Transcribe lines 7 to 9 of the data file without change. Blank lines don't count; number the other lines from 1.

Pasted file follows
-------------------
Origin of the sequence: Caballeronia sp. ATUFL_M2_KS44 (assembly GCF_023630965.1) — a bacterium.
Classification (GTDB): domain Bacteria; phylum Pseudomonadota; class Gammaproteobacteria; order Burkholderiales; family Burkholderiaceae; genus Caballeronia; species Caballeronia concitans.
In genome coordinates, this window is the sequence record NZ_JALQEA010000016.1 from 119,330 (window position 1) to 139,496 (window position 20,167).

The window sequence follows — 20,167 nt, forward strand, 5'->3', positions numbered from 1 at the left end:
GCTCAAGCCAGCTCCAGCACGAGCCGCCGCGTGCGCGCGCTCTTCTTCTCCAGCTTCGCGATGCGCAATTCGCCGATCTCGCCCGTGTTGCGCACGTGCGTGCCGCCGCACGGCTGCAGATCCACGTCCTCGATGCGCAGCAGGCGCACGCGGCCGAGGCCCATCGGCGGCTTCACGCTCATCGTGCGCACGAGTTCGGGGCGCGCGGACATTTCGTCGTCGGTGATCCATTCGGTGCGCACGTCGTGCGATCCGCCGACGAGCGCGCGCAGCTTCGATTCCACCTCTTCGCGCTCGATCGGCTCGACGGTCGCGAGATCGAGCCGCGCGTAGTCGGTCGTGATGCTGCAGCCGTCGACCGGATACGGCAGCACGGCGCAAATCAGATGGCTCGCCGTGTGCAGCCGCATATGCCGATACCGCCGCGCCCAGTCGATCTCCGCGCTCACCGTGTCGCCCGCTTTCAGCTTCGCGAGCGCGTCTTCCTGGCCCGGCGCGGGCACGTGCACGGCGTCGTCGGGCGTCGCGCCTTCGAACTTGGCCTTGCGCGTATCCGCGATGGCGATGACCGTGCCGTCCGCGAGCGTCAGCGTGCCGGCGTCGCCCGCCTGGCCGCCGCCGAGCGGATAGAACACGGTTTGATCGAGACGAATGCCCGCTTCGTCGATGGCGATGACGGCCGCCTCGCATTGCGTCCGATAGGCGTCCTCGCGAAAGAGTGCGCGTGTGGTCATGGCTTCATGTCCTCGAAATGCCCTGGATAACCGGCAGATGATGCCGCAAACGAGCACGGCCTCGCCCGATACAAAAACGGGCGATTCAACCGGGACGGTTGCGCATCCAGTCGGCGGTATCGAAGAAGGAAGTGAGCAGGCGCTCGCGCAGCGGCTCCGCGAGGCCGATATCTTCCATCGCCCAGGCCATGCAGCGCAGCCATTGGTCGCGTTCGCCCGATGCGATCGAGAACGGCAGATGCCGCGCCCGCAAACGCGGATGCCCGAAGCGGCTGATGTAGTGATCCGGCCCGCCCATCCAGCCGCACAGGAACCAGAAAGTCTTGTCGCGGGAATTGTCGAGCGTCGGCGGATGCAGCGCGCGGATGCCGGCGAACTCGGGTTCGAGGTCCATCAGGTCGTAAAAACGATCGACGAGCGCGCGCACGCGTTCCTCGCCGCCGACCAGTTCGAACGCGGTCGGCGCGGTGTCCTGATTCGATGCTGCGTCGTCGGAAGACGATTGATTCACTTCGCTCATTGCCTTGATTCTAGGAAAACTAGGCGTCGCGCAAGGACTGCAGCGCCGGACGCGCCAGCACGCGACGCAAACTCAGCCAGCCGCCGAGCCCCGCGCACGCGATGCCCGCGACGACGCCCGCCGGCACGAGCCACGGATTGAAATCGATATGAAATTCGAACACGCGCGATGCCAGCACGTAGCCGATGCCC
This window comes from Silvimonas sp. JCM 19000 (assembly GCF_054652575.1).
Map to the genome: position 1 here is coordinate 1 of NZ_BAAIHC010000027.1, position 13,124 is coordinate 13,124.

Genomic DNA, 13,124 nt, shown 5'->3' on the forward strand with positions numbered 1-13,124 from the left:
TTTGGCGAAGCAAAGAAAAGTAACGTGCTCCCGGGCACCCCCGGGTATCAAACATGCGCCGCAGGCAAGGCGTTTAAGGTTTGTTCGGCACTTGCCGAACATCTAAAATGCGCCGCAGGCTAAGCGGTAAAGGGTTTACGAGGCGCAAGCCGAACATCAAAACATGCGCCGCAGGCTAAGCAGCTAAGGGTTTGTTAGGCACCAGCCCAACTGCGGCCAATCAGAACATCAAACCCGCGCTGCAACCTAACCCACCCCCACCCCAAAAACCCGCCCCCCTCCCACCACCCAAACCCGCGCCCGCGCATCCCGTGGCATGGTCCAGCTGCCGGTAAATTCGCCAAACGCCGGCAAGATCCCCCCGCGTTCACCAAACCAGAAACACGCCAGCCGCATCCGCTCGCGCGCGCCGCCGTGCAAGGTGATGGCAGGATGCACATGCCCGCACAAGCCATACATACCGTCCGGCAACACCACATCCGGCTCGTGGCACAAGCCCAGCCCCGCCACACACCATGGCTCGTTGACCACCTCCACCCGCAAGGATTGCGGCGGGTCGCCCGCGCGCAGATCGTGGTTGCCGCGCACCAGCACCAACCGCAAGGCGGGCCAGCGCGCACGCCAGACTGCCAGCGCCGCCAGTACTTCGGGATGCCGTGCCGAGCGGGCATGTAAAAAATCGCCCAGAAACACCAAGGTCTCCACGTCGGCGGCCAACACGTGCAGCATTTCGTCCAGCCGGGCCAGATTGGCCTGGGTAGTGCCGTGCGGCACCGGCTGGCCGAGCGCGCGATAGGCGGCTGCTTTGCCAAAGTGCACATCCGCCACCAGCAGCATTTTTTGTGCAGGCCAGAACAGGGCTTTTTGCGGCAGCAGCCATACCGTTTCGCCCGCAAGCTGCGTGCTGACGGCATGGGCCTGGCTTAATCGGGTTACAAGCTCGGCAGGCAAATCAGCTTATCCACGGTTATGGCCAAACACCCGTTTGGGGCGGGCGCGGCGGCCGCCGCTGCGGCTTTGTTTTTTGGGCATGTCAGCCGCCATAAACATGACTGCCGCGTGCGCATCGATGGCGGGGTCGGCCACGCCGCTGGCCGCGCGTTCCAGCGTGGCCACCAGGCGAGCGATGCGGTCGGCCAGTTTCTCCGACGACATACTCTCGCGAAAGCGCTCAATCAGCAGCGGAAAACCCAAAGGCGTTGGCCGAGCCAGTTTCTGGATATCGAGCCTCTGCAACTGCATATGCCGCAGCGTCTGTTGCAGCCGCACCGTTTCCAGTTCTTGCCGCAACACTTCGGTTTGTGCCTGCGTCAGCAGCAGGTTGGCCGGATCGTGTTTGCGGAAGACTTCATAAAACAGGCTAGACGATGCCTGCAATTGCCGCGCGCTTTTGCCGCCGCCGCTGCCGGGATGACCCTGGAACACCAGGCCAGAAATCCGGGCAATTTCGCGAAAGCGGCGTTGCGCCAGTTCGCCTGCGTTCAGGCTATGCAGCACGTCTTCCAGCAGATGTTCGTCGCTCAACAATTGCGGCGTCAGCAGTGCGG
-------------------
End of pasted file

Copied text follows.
Map to the genome: position 1 here is coordinate 1 of NZ_BAAIHC010000027.1, position 13,124 is coordinate 13,124.

Genomic DNA, 13,124 nt, shown 5'->3' on the forward strand with positions numbered 1-13,124 from the left:
TTTGGCGAAGCAAAGAAAAGTAACGTGCTCCCGGGCACCCCCGGGTATCAAACATGCGCCGCAGGCAAGGCGTTTAAGGTTTGTTCGGCACTTGCCGAACATCTAAAATGCGCCGCAGGCTAAGCGGTAAAGGGTTTACGAGGCGCAAGCCGAACATCAAAACATGCGCCGCAGGCTAAGCAGCTAAGGGTTTGTTAGGCACCAGCCCAACTGCGGCCAATCAGAACATCAAACCCGCGCTGCAACCTAACCCACCCCCACCCCAAAAACCCGCCCCCCTCCCACCACCCAAACCCGCGCCCGCGCATCCCGTGGCATGGTCCAGCTGCCGGTAAATTCGCCAAACGCCGGCAAGATCCCCCCGCGTTCACCAAACCAGAAACACGCCAGCCGCATCCGCTCGCGCGCGCCGCCGTGCAAGGTGATGGCAGGATGCACATGCCCGCACAAGCCATACATACCGTCCGGCAACACCACATCCGGCTCGTGGCACAAGCCCAGCCCCGCCACACACCATGGCTCGTTGACCACCTCCACCCGCAAGGATTGCGGCGGGTCGCCCGCGCGCAGATCGTGGTTGCCGCGCACCAGCACCAACCGCAAGGCGGGCCAGCGCGCACGCCAGACTGCCAGCGCCGCCAGTACTTCGGGATGCCGTGCCGAGCGGGCATGTAAAAAATCGCCCAGAAACACCAAGGTCTCCACGTCGGCGGCCAACACGTGCAGCATTTCGTCCAGCCGGGCCAGATTGGCCTGGGTAGTGCCGTGCGGCACCGGCTGGCCGAGCGCGCGATAGGCGGCTGCTTTGCCAAAGTGCACATCCGCCACCAGCAGCATTTTTTGTGCAGGCCAGAACAGGGCTTTTTGCGGCAGCAGCCATACCGTTTCGCCCGCAAGCTGCGTGCTGACGGCATGGGCCTGGCTTAATCGGGTTACAAGCTCGGCAGGCAAATCAGCTTATCCACGGTTATGGCCAAACACCCGTTTGGGGCGGGCGCGGCGGCCGCCGCTGCGGCTTTGTTTTTTGGGCATGTCAGCCGCCATAAACATGACTGCCGCGTGCGCATCGATGGCGGGGTCGGCCACGCCGCTGGCCGCGCGTTCCAGCGTGGCCACCAGGCGAGCGATGCGGTCGGCCAGTTTCTCCGACGACATACTCTCGCGAAAGCGCTCAATCAGCAGCGGAAAACCCAAAGGCGTTGGCCGAGCCAGTTTCTGGATATCGAGCCTCTGCAACTGCATATGCCGCAGCGTCTGTTGCAGCCGCACCGTTTCCAGTTCTTGCCGCAACACTTCGGTTTGTGCCTGCGTCAGCAGCAGGTTGGCCGGATCGTGTTTGCGGAAGACTTCATAAAACAGGCTAGACGATGCCTGCAATTGCCGCGCGCTTTTGCCGCCGCCGCTGCCGGGATGACCCTGGAACACCAGGCCAGAAATCCGGGCAATTTCGCGAAAGCGGCGTTGCGCCAGTTCGCCTGCGTTCAGGCTATGCAGCACGTCTTCCAGCAGATGTTCGTCGCTCAACAATTGCGGCGTCAGCAGTGCGG